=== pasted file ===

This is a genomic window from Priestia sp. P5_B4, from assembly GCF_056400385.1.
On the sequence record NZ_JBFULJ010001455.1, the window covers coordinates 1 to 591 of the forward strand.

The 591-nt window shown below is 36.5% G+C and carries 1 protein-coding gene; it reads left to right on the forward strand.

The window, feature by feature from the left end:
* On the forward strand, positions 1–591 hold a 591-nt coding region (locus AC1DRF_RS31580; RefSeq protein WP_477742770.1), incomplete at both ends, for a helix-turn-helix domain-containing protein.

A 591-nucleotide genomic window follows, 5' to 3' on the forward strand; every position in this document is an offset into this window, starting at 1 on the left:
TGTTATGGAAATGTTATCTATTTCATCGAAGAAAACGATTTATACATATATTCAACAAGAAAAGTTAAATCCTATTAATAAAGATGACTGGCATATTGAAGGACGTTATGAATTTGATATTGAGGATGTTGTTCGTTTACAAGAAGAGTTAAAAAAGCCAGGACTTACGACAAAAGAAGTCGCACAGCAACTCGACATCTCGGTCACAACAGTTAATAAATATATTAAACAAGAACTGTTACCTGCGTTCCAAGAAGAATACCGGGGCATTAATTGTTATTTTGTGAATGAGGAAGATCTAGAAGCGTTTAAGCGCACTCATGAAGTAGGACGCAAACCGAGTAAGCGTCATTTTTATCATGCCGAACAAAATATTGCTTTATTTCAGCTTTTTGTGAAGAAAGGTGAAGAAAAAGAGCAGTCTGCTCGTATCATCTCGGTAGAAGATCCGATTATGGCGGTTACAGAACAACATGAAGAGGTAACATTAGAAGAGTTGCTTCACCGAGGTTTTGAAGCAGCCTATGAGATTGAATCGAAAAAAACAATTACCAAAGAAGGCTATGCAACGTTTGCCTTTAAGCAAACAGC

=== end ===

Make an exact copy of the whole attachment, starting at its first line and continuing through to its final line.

This is a genomic window from Priestia sp. P5_B4, from assembly GCF_056400385.1.
On the sequence record NZ_JBFULJ010001455.1, the window covers coordinates 1 to 591 of the forward strand.

The 591-nt window shown below is 36.5% G+C and carries 1 protein-coding gene; it reads left to right on the forward strand.

The window, feature by feature from the left end:
* On the forward strand, positions 1–591 hold a 591-nt coding region (locus AC1DRF_RS31580; RefSeq protein WP_477742770.1), incomplete at both ends, for a helix-turn-helix domain-containing protein.

A 591-nucleotide genomic window follows, 5' to 3' on the forward strand; every position in this document is an offset into this window, starting at 1 on the left:
TGTTATGGAAATGTTATCTATTTCATCGAAGAAAACGATTTATACATATATTCAACAAGAAAAGTTAAATCCTATTAATAAAGATGACTGGCATATTGAAGGACGTTATGAATTTGATATTGAGGATGTTGTTCGTTTACAAGAAGAGTTAAAAAAGCCAGGACTTACGACAAAAGAAGTCGCACAGCAACTCGACATCTCGGTCACAACAGTTAATAAATATATTAAACAAGAACTGTTACCTGCGTTCCAAGAAGAATACCGGGGCATTAATTGTTATTTTGTGAATGAGGAAGATCTAGAAGCGTTTAAGCGCACTCATGAAGTAGGACGCAAACCGAGTAAGCGTCATTTTTATCATGCCGAACAAAATATTGCTTTATTTCAGCTTTTTGTGAAGAAAGGTGAAGAAAAAGAGCAGTCTGCTCGTATCATCTCGGTAGAAGATCCGATTATGGCGGTTACAGAACAACATGAAGAGGTAACATTAGAAGAGTTGCTTCACCGAGGTTTTGAAGCAGCCTATGAGATTGAATCGAAAAAAACAATTACCAAAGAAGGCTATGCAACGTTTGCCTTTAAGCAAACAGC